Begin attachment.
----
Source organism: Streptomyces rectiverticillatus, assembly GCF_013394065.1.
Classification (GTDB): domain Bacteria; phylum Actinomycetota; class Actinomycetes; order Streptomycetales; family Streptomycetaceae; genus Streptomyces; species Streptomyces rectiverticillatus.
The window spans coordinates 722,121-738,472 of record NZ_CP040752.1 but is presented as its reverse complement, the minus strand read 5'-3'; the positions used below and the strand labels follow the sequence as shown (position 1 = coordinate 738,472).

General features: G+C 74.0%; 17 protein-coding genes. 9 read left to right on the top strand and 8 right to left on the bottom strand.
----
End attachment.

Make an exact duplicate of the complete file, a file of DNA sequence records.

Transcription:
Source organism: Streptomyces rectiverticillatus, assembly GCF_013394065.1.
Classification (GTDB): domain Bacteria; phylum Actinomycetota; class Actinomycetes; order Streptomycetales; family Streptomycetaceae; genus Streptomyces; species Streptomyces rectiverticillatus.
The window spans coordinates 722,121-738,472 of record NZ_CP040752.1 but is presented as its reverse complement, the minus strand read 5'-3'; the positions used below and the strand labels follow the sequence as shown (position 1 = coordinate 738,472).

General features: G+C 74.0%; 17 protein-coding genes. 9 read left to right on the top strand and 8 right to left on the bottom strand.